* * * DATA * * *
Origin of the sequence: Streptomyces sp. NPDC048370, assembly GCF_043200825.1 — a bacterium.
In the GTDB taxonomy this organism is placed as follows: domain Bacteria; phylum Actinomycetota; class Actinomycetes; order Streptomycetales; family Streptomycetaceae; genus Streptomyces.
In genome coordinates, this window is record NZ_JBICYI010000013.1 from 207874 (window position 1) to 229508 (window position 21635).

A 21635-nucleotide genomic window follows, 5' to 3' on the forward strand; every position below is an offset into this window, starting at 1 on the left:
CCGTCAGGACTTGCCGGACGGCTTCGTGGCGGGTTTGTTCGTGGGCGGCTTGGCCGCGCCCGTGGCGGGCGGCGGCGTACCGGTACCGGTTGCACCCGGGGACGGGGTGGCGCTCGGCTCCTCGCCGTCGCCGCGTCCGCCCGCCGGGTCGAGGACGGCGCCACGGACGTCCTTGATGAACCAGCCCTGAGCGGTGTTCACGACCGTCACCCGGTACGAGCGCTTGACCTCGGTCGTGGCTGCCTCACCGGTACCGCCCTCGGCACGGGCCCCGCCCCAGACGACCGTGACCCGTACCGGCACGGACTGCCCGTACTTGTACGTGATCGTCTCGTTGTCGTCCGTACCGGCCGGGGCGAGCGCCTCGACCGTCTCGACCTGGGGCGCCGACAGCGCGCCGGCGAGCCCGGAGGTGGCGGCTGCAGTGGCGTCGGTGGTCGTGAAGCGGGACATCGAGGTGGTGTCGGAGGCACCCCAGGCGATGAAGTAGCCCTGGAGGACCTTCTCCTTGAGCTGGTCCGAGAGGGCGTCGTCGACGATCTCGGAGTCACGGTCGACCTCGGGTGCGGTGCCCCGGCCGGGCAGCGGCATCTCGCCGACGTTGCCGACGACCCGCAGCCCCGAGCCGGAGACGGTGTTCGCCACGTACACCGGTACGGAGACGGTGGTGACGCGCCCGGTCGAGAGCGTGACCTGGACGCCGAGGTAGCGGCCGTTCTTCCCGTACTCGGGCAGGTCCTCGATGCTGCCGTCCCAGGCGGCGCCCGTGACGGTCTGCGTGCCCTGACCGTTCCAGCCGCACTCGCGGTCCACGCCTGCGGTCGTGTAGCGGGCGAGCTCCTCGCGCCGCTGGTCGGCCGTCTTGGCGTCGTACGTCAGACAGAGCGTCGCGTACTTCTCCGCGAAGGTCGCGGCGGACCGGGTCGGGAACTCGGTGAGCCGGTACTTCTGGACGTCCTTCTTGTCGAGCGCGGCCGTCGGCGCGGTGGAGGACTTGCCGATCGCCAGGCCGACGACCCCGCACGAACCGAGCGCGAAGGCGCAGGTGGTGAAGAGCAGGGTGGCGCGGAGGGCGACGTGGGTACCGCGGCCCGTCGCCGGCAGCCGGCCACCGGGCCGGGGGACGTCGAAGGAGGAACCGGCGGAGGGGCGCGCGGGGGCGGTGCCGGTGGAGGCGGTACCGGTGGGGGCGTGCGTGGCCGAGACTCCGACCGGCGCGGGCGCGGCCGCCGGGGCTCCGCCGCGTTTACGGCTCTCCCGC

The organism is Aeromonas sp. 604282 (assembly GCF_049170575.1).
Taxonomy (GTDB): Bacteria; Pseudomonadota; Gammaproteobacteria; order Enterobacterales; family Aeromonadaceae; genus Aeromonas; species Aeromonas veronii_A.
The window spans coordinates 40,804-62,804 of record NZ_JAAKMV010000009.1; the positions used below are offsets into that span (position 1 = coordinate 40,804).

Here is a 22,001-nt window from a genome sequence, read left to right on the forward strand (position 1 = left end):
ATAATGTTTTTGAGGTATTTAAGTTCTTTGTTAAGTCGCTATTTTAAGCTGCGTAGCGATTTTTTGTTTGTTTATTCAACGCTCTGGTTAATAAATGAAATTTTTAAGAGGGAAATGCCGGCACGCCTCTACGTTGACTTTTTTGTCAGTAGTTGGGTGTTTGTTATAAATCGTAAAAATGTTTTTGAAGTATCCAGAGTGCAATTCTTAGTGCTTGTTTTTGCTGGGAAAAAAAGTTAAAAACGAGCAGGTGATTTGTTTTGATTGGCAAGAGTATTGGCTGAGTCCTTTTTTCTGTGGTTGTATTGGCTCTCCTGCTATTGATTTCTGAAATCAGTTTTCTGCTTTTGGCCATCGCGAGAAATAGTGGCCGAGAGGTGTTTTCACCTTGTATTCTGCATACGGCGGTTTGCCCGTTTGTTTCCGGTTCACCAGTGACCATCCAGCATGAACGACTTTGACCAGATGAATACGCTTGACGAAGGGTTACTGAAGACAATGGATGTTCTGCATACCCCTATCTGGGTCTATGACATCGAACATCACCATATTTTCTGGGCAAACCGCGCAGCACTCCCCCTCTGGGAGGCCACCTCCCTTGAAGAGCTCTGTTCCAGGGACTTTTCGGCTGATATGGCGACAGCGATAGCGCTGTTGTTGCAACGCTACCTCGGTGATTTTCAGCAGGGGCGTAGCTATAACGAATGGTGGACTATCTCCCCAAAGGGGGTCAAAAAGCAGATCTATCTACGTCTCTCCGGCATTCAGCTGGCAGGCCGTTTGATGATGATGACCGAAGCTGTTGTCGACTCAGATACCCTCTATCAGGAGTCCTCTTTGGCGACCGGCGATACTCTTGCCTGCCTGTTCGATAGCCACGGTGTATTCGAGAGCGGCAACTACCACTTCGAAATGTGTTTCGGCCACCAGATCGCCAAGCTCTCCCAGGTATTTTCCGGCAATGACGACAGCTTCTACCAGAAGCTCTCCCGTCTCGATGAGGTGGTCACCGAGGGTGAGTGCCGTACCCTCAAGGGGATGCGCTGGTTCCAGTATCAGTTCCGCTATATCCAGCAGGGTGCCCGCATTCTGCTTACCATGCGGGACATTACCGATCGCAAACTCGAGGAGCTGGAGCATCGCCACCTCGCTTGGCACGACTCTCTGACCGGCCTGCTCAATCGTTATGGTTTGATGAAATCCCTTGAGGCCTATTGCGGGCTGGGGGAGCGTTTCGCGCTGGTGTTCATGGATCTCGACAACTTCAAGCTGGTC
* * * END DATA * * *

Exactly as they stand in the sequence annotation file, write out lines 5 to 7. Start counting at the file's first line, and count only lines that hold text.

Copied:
CCGTCAGGACTTGCCGGACGGCTTCGTGGCGGGTTTGTTCGTGGGCGGCTTGGCCGCGCCCGTGGCGGGCGGCGGCGTACCGGTACCGGTTGCACCCGGGGACGGGGTGGCGCTCGGCTCCTCGCCGTCGCCGCGTCCGCCCGCCGGGTCGAGGACGGCGCCACGGACGTCCTTGATGAACCAGCCCTGAGCGGTGTTCACGACCGTCACCCGGTACGAGCGCTTGACCTCGGTCGTGGCTGCCTCACCGGTACCGCCCTCGGCACGGGCCCCGCCCCAGACGACCGTGACCCGTACCGGCACGGACTGCCCGTACTTGTACGTGATCGTCTCGTTGTCGTCCGTACCGGCCGGGGCGAGCGCCTCGACCGTCTCGACCTGGGGCGCCGACAGCGCGCCGGCGAGCCCGGAGGTGGCGGCTGCAGTGGCGTCGGTGGTCGTGAAGCGGGACATCGAGGTGGTGTCGGAGGCACCCCAGGCGATGAAGTAGCCCTGGAGGACCTTCTCCTTGAGCTGGTCCGAGAGGGCGTCGTCGACGATCTCGGAGTCACGGTCGACCTCGGGTGCGGTGCCCCGGCCGGGCAGCGGCATCTCGCCGACGTTGCCGACGACCCGCAGCCCCGAGCCGGAGACGGTGTTCGCCACGTACACCGGTACGGAGACGGTGGTGACGCGCCCGGTCGAGAGCGTGACCTGGACGCCGAGGTAGCGGCCGTTCTTCCCGTACTCGGGCAGGTCCTCGATGCTGCCGTCCCAGGCGGCGCCCGTGACGGTCTGCGTGCCCTGACCGTTCCAGCCGCACTCGCGGTCCACGCCTGCGGTCGTGTAGCGGGCGAGCTCCTCGCGCCGCTGGTCGGCCGTCTTGGCGTCGTACGTCAGACAGAGCGTCGCGTACTTCTCCGCGAAGGTCGCGGCGGACCGGGTCGGGAACTCGGTGAGCCGGTACTTCTGGACGTCCTTCTTGTCGAGCGCGGCCGTCGGCGCGGTGGAGGACTTGCCGATCGCCAGGCCGACGACCCCGCACGAACCGAGCGCGAAGGCGCAGGTGGTGAAGAGCAGGGTGGCGCGGAGGGCGACGTGGGTACCGCGGCCCGTCGCCGGCAGCCGGCCACCGGGCCGGGGGACGTCGAAGGAGGAACCGGCGGAGGGGCGCGCGGGGGCGGTGCCGGTGGAGGCGGTACCGGTGGGGGCGTGCGTGGCCGAGACTCCGACCGGCGCGGGCGCGGCCGCCGGGGCTCCGCCGCGTTTACGGCTCTCCCGC

The organism is Aeromonas sp. 604282 (assembly GCF_049170575.1).
Taxonomy (GTDB): Bacteria; Pseudomonadota; Gammaproteobacteria; order Enterobacterales; family Aeromonadaceae; genus Aeromonas; species Aeromonas veronii_A.